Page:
Quranic inheritance

The Islamic rules of inheritance are primarily laid down in the Quran 4:11-12 and 4:176. Three verses that compress a great number of inheritance cases - at least 512 as we will see in the following exposition. A fascinating example of algorithmic compression.

First, the sources:

  • The verses in Arabic (GIF images) and Yusuf Ali English translation at Sacred Texts: 4:11-12 and 4:176.
  • The verses in various English translations at Islam Online.

Second, existing analyses:

Third, existing implementations:

The aim is to prove the consistency of the theme, in a Mathematica notebook for example.


The legal heirs to the deceased subject, as mentioned in the two verses, constitute the atomic family relationships as in the picture below: {{files/atomicfamily.png}}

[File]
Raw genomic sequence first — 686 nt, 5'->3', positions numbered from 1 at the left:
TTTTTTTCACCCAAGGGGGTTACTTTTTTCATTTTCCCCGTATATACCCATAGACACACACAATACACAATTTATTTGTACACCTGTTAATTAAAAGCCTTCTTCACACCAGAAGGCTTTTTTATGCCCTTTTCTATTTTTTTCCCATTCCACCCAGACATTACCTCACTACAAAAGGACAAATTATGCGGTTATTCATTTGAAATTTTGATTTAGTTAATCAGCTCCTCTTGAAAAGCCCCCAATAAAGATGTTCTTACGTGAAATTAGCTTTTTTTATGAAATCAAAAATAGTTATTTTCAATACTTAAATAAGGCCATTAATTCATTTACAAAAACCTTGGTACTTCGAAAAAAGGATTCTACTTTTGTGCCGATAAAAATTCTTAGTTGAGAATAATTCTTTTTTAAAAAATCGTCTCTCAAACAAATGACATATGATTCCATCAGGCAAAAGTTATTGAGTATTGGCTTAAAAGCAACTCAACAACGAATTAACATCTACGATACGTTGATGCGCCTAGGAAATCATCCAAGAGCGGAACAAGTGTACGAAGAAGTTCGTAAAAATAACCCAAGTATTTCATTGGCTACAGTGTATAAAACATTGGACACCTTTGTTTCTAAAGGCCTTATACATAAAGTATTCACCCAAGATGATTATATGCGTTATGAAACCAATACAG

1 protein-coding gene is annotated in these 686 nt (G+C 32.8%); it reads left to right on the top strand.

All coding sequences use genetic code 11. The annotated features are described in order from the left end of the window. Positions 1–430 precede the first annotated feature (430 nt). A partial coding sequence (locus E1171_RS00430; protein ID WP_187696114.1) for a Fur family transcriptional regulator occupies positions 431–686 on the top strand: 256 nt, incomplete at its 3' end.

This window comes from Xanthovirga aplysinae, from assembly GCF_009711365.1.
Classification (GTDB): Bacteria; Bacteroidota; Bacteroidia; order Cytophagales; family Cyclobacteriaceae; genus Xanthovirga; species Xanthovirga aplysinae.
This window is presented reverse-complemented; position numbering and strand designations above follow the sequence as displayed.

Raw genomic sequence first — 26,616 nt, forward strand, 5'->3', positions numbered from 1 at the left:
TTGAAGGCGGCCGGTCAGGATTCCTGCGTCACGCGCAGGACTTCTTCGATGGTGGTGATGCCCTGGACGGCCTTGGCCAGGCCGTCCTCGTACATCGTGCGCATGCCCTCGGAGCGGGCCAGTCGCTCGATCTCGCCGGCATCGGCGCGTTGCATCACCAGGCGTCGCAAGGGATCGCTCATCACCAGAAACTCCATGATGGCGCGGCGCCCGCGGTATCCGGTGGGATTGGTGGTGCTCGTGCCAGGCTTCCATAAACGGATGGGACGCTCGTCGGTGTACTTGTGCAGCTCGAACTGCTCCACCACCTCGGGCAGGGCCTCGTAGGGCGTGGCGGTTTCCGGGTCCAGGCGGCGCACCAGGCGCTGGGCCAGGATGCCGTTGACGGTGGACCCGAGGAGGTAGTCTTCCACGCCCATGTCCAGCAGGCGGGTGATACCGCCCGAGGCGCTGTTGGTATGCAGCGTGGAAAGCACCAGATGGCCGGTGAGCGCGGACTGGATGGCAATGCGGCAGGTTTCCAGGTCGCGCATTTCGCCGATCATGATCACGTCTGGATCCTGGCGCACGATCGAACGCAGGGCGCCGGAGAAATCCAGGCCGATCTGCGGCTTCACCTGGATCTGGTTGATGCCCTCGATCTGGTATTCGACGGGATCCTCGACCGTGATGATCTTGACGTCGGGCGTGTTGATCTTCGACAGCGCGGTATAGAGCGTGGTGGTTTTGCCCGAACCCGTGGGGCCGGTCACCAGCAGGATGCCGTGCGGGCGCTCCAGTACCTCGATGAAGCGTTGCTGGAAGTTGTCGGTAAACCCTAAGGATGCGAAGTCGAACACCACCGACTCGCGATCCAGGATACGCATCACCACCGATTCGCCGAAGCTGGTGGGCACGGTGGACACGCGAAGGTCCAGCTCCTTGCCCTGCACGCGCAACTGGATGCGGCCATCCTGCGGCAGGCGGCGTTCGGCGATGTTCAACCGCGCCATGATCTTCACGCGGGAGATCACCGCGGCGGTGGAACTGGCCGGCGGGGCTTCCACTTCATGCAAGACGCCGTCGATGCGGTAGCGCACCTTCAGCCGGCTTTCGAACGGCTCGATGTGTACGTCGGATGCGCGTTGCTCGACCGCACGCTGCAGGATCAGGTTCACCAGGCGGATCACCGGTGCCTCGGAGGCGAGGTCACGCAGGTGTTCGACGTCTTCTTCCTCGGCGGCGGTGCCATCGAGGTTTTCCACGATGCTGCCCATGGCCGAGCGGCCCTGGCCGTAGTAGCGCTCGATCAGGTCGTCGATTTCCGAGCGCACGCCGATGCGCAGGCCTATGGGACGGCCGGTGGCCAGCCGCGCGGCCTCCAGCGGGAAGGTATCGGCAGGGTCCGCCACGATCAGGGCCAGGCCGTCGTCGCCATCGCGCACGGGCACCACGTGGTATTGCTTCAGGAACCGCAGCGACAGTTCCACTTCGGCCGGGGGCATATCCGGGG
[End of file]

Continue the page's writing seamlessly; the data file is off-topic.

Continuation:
For each relationship, we can have male or female members. So in total, we get the following roles: male parent (mp), female parent (fp), male spouse (mi), female spouse (fi) (one of them being the deceased subject), male child (mc), female child (fc), male sibling (ms), female sibling (fs). The inheritance rules given in the verses each apply for some combination of the presence of those members, so we can encode all possible cases of inheritance by combining the possibilities for each role. The possibilities for each role are those explicitly mentioned in the verses:

  • mp, fp, mi, fi - 1 bit: absent (0) or present (1)
  • mc - 1 bit: none (0) or any number (1)
  • fc - 2 bits: none (00), one (01), two (10), more than two (11)
  • ms+fs - 2 bits: none (00), one (01), two (10), more than two (11) [NOTE: the verses 4:11-12 do not differentiate between male and female siblings]

So we end up with a 9-bit word, or 2^9 = 512 cases. Our binary representation will look like the following: {{files/familybits.png}}

For example, a deceased male subject leaving behind a mother, a wife, two male children and a sister would be represented as 010110001.

atomicfamily.png17.82 KB
familybits.png2.68 KB